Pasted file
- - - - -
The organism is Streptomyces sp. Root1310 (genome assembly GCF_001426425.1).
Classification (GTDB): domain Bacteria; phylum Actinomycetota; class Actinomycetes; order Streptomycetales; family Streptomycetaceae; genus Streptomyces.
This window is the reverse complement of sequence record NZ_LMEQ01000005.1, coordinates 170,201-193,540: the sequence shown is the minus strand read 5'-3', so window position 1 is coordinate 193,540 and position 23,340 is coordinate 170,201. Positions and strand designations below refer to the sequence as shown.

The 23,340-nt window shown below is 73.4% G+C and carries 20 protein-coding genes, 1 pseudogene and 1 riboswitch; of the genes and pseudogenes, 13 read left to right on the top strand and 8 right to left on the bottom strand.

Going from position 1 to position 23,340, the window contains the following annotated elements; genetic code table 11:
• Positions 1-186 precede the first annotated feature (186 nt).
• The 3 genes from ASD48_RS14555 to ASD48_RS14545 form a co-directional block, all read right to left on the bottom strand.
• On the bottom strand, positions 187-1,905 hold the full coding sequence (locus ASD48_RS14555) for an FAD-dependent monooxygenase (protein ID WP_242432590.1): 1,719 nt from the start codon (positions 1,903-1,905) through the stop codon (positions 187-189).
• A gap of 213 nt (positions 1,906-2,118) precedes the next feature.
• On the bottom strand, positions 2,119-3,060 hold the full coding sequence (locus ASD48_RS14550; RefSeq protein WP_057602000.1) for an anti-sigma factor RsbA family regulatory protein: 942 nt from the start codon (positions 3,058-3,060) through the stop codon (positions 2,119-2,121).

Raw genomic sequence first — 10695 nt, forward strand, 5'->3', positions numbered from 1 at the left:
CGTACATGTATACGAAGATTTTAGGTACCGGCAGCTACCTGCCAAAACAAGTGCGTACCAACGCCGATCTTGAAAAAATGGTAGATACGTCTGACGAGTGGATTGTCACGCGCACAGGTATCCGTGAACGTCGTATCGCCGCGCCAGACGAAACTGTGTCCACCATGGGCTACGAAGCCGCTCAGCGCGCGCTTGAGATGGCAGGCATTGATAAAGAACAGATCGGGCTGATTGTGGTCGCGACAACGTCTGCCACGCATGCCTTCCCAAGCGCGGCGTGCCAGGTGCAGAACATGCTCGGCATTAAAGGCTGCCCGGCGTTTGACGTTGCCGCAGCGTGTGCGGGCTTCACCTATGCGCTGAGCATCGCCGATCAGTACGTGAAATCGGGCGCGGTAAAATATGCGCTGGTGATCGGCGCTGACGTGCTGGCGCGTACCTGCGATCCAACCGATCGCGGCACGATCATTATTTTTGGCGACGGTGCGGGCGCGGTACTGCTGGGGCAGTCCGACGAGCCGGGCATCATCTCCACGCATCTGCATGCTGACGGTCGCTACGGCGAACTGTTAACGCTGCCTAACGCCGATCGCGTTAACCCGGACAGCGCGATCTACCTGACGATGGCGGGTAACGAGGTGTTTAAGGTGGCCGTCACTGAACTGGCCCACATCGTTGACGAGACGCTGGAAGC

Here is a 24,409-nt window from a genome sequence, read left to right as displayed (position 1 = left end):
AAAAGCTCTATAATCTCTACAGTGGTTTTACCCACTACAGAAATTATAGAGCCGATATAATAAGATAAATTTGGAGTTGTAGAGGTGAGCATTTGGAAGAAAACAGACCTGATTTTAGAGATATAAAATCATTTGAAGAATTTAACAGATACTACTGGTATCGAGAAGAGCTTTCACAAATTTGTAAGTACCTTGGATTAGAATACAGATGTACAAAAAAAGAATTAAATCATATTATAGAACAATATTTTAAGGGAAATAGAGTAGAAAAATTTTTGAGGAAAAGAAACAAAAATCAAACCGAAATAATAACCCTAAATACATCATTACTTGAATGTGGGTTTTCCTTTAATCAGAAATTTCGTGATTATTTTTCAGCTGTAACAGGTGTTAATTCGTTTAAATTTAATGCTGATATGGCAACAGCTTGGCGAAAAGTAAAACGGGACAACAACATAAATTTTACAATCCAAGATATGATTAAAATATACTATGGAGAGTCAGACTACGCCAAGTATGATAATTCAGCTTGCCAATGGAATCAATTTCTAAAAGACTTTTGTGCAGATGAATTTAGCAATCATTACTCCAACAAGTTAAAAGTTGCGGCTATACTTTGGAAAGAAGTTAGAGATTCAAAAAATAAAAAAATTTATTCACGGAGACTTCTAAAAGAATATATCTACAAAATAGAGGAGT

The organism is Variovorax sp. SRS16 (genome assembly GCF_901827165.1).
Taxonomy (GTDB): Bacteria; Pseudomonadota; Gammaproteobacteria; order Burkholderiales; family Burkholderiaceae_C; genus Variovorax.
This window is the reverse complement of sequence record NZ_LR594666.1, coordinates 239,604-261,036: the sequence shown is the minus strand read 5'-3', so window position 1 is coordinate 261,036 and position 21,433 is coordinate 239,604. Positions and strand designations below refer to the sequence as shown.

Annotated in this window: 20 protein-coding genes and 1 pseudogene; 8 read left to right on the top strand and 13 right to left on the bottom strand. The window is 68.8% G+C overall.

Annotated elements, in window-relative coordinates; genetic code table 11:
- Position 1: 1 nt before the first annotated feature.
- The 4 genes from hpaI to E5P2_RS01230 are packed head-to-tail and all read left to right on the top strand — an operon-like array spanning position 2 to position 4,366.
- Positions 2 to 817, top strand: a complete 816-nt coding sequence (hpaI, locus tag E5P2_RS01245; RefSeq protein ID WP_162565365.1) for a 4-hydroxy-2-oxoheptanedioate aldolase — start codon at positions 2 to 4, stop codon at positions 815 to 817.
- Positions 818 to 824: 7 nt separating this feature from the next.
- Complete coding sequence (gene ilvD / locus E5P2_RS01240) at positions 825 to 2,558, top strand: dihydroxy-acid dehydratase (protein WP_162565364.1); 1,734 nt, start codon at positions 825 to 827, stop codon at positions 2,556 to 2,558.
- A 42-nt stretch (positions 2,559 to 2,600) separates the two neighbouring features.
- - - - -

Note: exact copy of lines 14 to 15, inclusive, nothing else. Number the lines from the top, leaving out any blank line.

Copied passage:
AAAAGCTCTATAATCTCTACAGTGGTTTTACCCACTACAGAAATTATAGAGCCGATATAATAAGATAAATTTGGAGTTGTAGAGGTGAGCATTTGGAAGAAAACAGACCTGATTTTAGAGATATAAAATCATTTGAAGAATTTAACAGATACTACTGGTATCGAGAAGAGCTTTCACAAATTTGTAAGTACCTTGGATTAGAATACAGATGTACAAAAAAAGAATTAAATCATATTATAGAACAATATTTTAAGGGAAATAGAGTAGAAAAATTTTTGAGGAAAAGAAACAAAAATCAAACCGAAATAATAACCCTAAATACATCATTACTTGAATGTGGGTTTTCCTTTAATCAGAAATTTCGTGATTATTTTTCAGCTGTAACAGGTGTTAATTCGTTTAAATTTAATGCTGATATGGCAACAGCTTGGCGAAAAGTAAAACGGGACAACAACATAAATTTTACAATCCAAGATATGATTAAAATATACTATGGAGAGTCAGACTACGCCAAGTATGATAATTCAGCTTGCCAATGGAATCAATTTCTAAAAGACTTTTGTGCAGATGAATTTAGCAATCATTACTCCAACAAGTTAAAAGTTGCGGCTATACTTTGGAAAGAAGTTAGAGATTCAAAAAATAAAAAAATTTATTCACGGAGACTTCTAAAAGAATATATCTACAAAATAGAGGAGT

The organism is Variovorax sp. SRS16 (genome assembly GCF_901827165.1).